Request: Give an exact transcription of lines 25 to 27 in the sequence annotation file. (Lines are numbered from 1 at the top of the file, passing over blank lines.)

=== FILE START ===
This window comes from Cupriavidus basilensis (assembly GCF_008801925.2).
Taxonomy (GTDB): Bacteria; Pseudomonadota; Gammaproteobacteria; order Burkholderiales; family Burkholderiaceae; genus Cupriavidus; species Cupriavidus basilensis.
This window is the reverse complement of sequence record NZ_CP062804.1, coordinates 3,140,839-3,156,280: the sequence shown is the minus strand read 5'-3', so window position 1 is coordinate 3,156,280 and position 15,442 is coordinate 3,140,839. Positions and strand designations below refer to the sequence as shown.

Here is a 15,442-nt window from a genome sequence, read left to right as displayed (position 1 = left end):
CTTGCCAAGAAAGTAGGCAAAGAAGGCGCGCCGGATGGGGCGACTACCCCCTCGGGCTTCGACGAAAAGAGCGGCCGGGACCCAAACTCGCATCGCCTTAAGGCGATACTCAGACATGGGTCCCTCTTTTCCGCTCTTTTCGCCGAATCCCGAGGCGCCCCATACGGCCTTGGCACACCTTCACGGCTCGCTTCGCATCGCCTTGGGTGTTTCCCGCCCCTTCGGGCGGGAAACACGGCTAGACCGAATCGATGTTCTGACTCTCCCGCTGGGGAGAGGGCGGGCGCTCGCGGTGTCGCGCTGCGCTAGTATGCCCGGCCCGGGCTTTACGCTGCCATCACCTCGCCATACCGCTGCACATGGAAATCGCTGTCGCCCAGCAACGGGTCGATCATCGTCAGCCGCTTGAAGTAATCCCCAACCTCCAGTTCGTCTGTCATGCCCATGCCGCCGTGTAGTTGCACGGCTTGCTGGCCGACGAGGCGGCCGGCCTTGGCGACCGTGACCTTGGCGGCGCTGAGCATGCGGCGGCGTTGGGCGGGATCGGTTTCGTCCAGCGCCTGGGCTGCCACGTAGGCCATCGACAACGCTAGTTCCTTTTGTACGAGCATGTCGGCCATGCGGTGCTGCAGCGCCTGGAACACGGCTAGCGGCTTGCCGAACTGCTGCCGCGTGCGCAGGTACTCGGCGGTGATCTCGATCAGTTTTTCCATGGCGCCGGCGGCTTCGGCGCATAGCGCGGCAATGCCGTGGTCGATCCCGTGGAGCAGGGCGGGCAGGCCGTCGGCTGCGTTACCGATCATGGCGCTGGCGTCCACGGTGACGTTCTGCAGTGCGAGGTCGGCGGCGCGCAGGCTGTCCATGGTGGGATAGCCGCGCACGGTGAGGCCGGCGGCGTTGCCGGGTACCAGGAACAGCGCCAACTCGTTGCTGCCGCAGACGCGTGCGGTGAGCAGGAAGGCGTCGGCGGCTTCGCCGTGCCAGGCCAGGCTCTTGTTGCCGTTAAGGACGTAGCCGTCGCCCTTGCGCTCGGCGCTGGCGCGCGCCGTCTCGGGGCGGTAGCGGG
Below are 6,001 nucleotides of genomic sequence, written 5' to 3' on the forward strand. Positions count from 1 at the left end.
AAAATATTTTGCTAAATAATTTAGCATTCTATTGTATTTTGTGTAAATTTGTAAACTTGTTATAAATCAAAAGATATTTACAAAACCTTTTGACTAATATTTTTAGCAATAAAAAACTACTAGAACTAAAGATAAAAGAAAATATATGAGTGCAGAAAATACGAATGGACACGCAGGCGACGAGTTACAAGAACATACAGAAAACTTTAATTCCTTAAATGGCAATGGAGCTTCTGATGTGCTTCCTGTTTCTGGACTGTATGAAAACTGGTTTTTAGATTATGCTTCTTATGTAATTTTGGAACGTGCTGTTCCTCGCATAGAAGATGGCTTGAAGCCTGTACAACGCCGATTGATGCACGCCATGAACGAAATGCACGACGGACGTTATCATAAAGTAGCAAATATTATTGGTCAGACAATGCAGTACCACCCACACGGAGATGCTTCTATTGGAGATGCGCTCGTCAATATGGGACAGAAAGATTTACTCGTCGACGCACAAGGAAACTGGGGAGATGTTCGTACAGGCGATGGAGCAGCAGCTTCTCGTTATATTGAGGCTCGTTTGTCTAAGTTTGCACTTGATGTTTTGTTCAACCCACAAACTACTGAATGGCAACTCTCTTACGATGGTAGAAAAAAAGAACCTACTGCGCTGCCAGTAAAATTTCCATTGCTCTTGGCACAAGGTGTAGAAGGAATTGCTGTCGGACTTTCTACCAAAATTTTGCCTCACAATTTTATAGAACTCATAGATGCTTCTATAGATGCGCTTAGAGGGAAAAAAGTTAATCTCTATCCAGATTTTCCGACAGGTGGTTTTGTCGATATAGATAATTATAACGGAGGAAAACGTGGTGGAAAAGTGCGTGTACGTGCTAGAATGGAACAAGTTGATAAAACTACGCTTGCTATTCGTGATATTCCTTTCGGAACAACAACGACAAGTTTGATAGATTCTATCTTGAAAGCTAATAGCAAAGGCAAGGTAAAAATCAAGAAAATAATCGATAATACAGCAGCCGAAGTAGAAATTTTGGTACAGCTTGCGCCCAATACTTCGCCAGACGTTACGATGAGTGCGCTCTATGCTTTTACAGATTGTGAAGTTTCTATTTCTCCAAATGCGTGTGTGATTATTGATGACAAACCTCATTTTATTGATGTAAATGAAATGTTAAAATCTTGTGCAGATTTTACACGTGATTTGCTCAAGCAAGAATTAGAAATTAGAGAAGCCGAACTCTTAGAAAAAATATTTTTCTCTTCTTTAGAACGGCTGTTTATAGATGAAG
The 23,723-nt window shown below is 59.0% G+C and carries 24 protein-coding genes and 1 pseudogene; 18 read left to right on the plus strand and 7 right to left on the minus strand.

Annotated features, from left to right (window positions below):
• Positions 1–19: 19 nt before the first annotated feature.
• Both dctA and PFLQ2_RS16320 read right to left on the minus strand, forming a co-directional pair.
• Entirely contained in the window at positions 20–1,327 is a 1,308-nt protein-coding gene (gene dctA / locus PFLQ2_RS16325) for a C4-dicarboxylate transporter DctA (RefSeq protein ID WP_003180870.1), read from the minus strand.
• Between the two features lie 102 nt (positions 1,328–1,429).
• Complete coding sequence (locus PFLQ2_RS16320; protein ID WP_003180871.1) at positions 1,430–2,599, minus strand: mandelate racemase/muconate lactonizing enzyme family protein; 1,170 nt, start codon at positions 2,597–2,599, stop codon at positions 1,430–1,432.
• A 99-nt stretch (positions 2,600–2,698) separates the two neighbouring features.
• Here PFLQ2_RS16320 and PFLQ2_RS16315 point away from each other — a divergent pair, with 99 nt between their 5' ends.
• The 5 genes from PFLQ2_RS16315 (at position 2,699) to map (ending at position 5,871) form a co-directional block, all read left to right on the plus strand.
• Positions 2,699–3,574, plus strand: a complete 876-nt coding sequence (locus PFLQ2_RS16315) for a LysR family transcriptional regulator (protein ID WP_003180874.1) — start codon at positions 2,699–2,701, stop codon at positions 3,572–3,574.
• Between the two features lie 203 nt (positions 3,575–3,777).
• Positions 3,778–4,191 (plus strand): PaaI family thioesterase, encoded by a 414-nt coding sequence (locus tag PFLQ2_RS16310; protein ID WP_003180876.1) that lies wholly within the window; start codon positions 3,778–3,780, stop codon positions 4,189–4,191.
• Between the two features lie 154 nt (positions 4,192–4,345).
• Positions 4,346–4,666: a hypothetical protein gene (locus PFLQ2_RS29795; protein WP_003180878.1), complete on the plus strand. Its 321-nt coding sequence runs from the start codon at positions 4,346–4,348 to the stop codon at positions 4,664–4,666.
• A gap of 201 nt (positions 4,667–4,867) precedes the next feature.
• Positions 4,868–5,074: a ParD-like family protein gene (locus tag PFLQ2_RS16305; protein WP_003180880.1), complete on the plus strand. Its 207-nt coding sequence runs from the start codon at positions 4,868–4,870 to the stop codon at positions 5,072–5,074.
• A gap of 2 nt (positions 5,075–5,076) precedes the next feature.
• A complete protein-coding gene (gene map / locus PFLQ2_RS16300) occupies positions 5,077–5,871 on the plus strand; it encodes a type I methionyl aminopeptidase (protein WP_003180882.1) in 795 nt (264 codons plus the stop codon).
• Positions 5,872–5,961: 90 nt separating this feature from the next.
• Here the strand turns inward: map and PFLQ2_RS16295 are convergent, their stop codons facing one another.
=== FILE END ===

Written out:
• A gap of 2 nt (positions 5,075–5,076) precedes the next feature.
• A complete protein-coding gene (gene map / locus PFLQ2_RS16300) occupies positions 5,077–5,871 on the plus strand; it encodes a type I methionyl aminopeptidase (protein WP_003180882.1) in 795 nt (264 codons plus the stop codon).
• Positions 5,872–5,961: 90 nt separating this feature from the next.